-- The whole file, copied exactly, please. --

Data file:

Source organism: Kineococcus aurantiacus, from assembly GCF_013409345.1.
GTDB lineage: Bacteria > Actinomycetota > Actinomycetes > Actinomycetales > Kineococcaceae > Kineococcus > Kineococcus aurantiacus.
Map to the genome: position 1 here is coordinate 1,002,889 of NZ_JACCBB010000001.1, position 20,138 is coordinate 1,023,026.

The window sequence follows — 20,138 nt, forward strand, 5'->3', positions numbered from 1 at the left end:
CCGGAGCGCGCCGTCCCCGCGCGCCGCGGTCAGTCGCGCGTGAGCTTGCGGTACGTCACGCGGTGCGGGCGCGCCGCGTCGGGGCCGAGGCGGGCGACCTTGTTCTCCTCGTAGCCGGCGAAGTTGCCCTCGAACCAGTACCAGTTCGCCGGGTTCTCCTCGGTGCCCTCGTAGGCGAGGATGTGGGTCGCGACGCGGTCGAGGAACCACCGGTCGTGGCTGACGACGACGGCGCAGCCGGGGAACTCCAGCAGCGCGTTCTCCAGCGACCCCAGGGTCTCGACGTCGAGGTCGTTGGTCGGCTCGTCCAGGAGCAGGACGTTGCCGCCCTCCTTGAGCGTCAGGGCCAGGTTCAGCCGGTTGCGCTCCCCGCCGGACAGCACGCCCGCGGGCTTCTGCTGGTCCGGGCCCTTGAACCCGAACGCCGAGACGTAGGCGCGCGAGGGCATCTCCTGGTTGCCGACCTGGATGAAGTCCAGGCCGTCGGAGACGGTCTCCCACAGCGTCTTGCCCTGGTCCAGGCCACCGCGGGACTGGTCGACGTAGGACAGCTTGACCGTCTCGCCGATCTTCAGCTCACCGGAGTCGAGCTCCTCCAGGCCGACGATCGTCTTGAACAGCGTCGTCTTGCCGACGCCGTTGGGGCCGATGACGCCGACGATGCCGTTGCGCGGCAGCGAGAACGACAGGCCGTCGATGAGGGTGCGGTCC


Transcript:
Source organism: Kineococcus aurantiacus, from assembly GCF_013409345.1.
GTDB lineage: Bacteria > Actinomycetota > Actinomycetes > Actinomycetales > Kineococcaceae > Kineococcus > Kineococcus aurantiacus.
Map to the genome: position 1 here is coordinate 1,002,889 of NZ_JACCBB010000001.1, position 20,138 is coordinate 1,023,026.

The window sequence follows — 20,138 nt, forward strand, 5'->3', positions numbered from 1 at the left end:
CCGGAGCGCGCCGTCCCCGCGCGCCGCGGTCAGTCGCGCGTGAGCTTGCGGTACGTCACGCGGTGCGGGCGCGCCGCGTCGGGGCCGAGGCGGGCGACCTTGTTCTCCTCGTAGCCGGCGAAGTTGCCCTCGAACCAGTACCAGTTCGCCGGGTTCTCCTCGGTGCCCTCGTAGGCGAGGATGTGGGTCGCGACGCGGTCGAGGAACCACCGGTCGTGGCTGACGACGACGGCGCAGCCGGGGAACTCCAGCAGCGCGTTCTCCAGCGACCCCAGGGTCTCGACGTCGAGGTCGTTGGTCGGCTCGTCCAGGAGCAGGACGTTGCCGCCCTCCTTGAGCGTCAGGGCCAGGTTCAGCCGGTTGCGCTCCCCGCCGGACAGCACGCCCGCGGGCTTCTGCTGGTCCGGGCCCTTGAACCCGAACGCCGAGACGTAGGCGCGCGAGGGCATCTCCTGGTTGCCGACCTGGATGAAGTCCAGGCCGTCGGAGACGGTCTCCCACAGCGTCTTGCCCTGGTCCAGGCCACCGCGGGACTGGTCGACGTAGGACAGCTTGACCGTCTCGCCGATCTTCAGCTCACCGGAGTCGAGCTCCTCCAGGCCGACGATCGTCTTGAACAGCGTCGTCTTGCCGACGCCGTTGGGGCCGATGACGCCGACGATGCCGTTGCGCGGCAGCGAGAACGACAGGCCGTCGATGAGGGTGCGGTCC